The following components were utilized during the experiment:

Technology Version
RHEL x64 HVM AMI 6.4
Oracle JDK x64 1.7_45
Apache Cassandra 1.2.9
Hazelcast 3.1.1
Titan 0.3.2

Each test iteration has 6 read ratio phases starting with 0% reads (100% writes) all the way up to 90% reads and 10% writes.  For all tests, the persistence implementation executes in the same JVM as Titan to avoid unnecessary context switching and serialization overhead.  Tests were conducted using an Amazon placement group to ensure instances resided on the same subnet.  The storage was formatted with 4K blocks and used the noop scheduler to improve latency.

For each phase, new vertices were added with one edge linking back to a previous vertex.  No tests of update or delete were conducted.

Please see the titan-loadtest project above for all Cassandra and Hazelcast settings and configurations used in the test.

Results

Titan 10 node Summary
Titan 10 node Summary

Please note: the results are listed in rates of thousands of vertices per second and include the creation of an edge as well as a vertex. Also, the Hazelcast SSD x1 results used a custom flash storage module for Hazelcast developed privately so those results are not replicable without that module installed.

Conclusions

Hazelcast performed better than Cassandra for all tests and demonstrated one order of magnitude better performance on reads.  Surprisingly, Hazelcast slightly outperformed Cassandra for writes as well.

The Elephant and the Rhino

If we use JavaScript for Code On Demand couldn’t we also use it for Inverse Code on Demand using Hadoop?  It’s not as hard to find people who know JavaScript as it is to find people who know Groovy or Python.  Less of a learning curve for everyone involved if we use the most popular scripting language for our embedded business rules.   Plus if we build them right we could use the same business rule across our entire ultra high scale web presence: from the browser to the elastic map reduce

Mozilla Rhino doesn’t have a lot of marketing behind it, but it’s been around.  Feature rich, mature, and embeddable: Mozilla’s JavaScript engine looks like a winner. We could inject input splits and emit results with ease.

Plus if you thought the Bull in the china shop was fun, wait until you see the Elephant and the Rhino!

Make the Elephant and the Rhino your partner, and utterly destroy a china shop near you!  China Shops don’t scale anyway…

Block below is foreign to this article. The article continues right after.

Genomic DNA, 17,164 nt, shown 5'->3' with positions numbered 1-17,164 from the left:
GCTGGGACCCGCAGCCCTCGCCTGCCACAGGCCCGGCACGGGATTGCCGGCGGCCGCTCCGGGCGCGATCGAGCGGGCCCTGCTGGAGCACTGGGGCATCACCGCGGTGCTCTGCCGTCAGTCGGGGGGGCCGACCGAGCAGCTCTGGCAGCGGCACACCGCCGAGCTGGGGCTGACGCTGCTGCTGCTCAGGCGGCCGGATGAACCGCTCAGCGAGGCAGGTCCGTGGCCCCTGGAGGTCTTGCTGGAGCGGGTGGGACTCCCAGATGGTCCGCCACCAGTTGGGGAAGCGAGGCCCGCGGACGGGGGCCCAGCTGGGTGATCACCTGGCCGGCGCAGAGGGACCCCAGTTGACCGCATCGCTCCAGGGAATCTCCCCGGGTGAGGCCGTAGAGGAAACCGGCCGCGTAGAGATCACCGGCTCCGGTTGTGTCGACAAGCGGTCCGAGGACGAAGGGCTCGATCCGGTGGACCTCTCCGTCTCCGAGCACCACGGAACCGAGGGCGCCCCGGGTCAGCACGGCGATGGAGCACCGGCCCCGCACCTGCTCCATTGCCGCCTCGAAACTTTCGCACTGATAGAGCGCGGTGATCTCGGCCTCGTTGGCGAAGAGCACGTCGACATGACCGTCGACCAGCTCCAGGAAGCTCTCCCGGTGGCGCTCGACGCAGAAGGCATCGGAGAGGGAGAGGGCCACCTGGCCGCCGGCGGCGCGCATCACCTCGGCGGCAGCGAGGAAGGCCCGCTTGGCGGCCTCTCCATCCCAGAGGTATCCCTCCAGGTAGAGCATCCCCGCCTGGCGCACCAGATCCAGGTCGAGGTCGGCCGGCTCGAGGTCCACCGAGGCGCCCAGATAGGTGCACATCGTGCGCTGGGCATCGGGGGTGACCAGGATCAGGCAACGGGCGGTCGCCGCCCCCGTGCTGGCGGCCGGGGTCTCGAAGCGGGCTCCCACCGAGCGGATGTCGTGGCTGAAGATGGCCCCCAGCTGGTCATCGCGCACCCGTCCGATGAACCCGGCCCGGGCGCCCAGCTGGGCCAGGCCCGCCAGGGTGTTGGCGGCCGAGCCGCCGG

Tips for Implementing Rhino in Hadoop

Make sure to use the Java scripting API compilation option in the setup and cleanup method of your mapper or reducer. Please see this article on how to compile scripts.  This dramatically reduces the CPU requirements and execution time for scripts.

Inverse REST

The principles of REST allow HTTP to scale to Internet user volumes, and code-on-demand provides one of the building blocks of REST.  Code-on-demand allows rich content on the browser via JavaScript or browser plug-ins, and this technique has matured so much that it requires minimal server interaction to run even the most sophisticated applications.

In short, code-on-demand enables scaling across across users by moving the code (logic) to the consumer, instead of requiring the consumer to make a remote request to the code.

It follows logically that any successful approach to scaling across big data requires inverting REST and executing the code as close to the data as possible, rather than trying to move big data to the code.

Likewise, the web architecture scales across users by utilizing caching to provide data locality for shared data.  Scaling across big data also requires data locality for reference data. We must move our small data close to our big data to scale efficiently.

The major flaw designed into many current big data applications involves the failure to utilize the inverse of REST: SOA and integration vendors sell customers on the idea that big data problems can be solved by moving all data through a layer of middle-ware: whether this be a J2EE application server, a service bus, or an integration tool.  I have literally spent years of my career trying to tune and optimize middle-ware solutions for big data.  That’s why I can say definitively that the middle-ware concept does very well at selling a lot of consulting hours, software licenses, and hardware.  What it does not do is scale to big data.

You could code all the big data logic in stored procedures, assuming willingness to embed business logic into a closed system, and assuming that a database will scale to your data volumes.  Database vendors are only beginning to utilize Inverse REST: evaluating filters , transformations, and lookups in the storage pipeline is a new (or non-existent) feature in most DBMS systems.  Yet another opportunity for vendor lock-in.

Hadoop Map Reduce follows an open system implementation of inverse REST.

Regardless of who wins that battle between RDBMS and Map/Reduce one thing is certain: anyone not leveraging the principles of Inverse REST will be left in the dust.

Google, Yahoo, Facebook, StumbleUpon, and others have already hit the wall, and it’s only a matter of time before we all do.